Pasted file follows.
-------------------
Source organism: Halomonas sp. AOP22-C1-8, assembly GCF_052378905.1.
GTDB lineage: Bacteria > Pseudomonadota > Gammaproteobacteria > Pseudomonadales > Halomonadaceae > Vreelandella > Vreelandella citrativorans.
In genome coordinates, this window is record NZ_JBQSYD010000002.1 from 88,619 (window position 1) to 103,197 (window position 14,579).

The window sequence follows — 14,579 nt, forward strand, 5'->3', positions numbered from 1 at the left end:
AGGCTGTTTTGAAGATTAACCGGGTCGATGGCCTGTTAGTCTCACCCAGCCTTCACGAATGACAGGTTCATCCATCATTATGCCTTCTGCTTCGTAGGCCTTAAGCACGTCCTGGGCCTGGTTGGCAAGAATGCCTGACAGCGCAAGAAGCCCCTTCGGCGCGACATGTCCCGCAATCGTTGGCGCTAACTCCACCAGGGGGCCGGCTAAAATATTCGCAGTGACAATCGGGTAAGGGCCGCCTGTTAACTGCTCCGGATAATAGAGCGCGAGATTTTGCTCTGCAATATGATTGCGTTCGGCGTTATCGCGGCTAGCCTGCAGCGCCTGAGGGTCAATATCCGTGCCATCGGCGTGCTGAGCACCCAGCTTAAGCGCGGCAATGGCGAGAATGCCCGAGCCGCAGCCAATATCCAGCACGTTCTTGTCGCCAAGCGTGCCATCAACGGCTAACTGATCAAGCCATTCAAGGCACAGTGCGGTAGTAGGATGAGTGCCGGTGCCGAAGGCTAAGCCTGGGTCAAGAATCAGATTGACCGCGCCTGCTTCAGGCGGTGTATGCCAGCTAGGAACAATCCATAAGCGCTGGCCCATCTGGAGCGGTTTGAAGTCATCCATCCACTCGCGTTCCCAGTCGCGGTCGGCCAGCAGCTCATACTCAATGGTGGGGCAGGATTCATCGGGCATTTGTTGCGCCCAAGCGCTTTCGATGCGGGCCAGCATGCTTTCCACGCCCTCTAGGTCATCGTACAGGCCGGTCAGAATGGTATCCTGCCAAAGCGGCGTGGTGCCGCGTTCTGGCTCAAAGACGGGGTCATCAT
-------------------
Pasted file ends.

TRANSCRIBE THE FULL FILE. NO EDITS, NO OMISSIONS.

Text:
Source organism: Halomonas sp. AOP22-C1-8, assembly GCF_052378905.1.
GTDB lineage: Bacteria > Pseudomonadota > Gammaproteobacteria > Pseudomonadales > Halomonadaceae > Vreelandella > Vreelandella citrativorans.
In genome coordinates, this window is record NZ_JBQSYD010000002.1 from 88,619 (window position 1) to 103,197 (window position 14,579).

The window sequence follows — 14,579 nt, forward strand, 5'->3', positions numbered from 1 at the left end:
AGGCTGTTTTGAAGATTAACCGGGTCGATGGCCTGTTAGTCTCACCCAGCCTTCACGAATGACAGGTTCATCCATCATTATGCCTTCTGCTTCGTAGGCCTTAAGCACGTCCTGGGCCTGGTTGGCAAGAATGCCTGACAGCGCAAGAAGCCCCTTCGGCGCGACATGTCCCGCAATCGTTGGCGCTAACTCCACCAGGGGGCCGGCTAAAATATTCGCAGTGACAATCGGGTAAGGGCCGCCTGTTAACTGCTCCGGATAATAGAGCGCGAGATTTTGCTCTGCAATATGATTGCGTTCGGCGTTATCGCGGCTAGCCTGCAGCGCCTGAGGGTCAATATCCGTGCCATCGGCGTGCTGAGCACCCAGCTTAAGCGCGGCAATGGCGAGAATGCCCGAGCCGCAGCCAATATCCAGCACGTTCTTGTCGCCAAGCGTGCCATCAACGGCTAACTGATCAAGCCATTCAAGGCACAGTGCGGTAGTAGGATGAGTGCCGGTGCCGAAGGCTAAGCCTGGGTCAAGAATCAGATTGACCGCGCCTGCTTCAGGCGGTGTATGCCAGCTAGGAACAATCCATAAGCGCTGGCCCATCTGGAGCGGTTTGAAGTCATCCATCCACTCGCGTTCCCAGTCGCGGTCGGCCAGCAGCTCATACTCAATGGTGGGGCAGGATTCATCGGGCATTTGTTGCGCCCAAGCGCTTTCGATGCGGGCCAGCATGCTTTCCACGCCCTCTAGGTCATCGTACAGGCCGGTCAGAATGGTATCCTGCCAAAGCGGCGTGGTGCCGCGTTCTGGCTCAAAGACGGGGTCATCAT